Poster: Inverse Design Process: New Methodology to Design Medical Devices with BIG DATA
Poster: Inverse Design Process: New Methodology to Design Medical Devices with BIG DATA. Bethany Tourek, Daniel Orban, Bogden Tanasoiu, Hakizumwami Birali Runesha, Daniel F. Keefe, Arthur G. Erdman. Minnesota Supercomputing Institute Research Exhibition (2016)
Grand Prize Winner (Physical Sciences and Engineering)
Each year millions of dollars are spent on devices to improve individual patient health. These devices came to fruition through a linear design process. To reach a final design many ideas are eliminated without complete consideration of the potential impact. This linear process is limited and significantly bounds the design space by discouraging complete exploration of all ideas. This work focuses on reversing the traditional forward design process, to create a more efficient and effective pipeline for medical device design. The process capitalizes on computational speeds, simulation models and visualization environments to prepare specific output parameters for each design to be visually displayed and presented to the user for inspection and refinement until an optimized design is selected. The inverse design process utilizes BIG DATA to fill the design space with device models that vary in dimensions and environment conditions to create design instances and find potential solutions. A cardiac lead is an ideal device to prove the effectiveness of BIG DATA within the inverse design process. Understanding and modeling the complex environment of the heart would improve the design of the cardiac leads and inform surgeons of patient specific complexities that impact selection of cardiac lead devices. The inverse design process starts with a computer-aided design (CAD) model of a device. The devices are structurally analyzed through finite element analysis (FEA), blood flow is modeled through computational fluid dynamics (CFD), and tissue fibrosis is modeled to understand the environment surrounding the cardiac lead model. Each design space will include hundreds of design instances, while each design instance will include an anatomical model, structural analysis, fluid flow analysis and fibrosis modeling.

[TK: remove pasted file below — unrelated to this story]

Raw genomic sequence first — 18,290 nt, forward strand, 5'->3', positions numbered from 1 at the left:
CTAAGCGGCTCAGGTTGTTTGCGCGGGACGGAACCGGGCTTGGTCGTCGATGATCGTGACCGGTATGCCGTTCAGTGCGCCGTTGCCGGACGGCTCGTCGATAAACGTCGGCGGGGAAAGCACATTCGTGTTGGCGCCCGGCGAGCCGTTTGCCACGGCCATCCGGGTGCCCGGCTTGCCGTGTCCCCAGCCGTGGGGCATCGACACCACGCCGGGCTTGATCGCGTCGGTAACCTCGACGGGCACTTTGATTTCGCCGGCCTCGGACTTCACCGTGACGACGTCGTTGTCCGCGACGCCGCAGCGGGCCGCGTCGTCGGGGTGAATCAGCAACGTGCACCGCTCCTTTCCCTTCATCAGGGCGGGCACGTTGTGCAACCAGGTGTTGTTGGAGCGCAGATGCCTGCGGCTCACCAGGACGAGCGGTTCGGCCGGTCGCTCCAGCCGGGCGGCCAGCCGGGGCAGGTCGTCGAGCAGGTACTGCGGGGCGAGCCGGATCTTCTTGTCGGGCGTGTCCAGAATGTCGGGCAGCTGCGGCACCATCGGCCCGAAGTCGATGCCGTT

This publication is a part of the following research projects: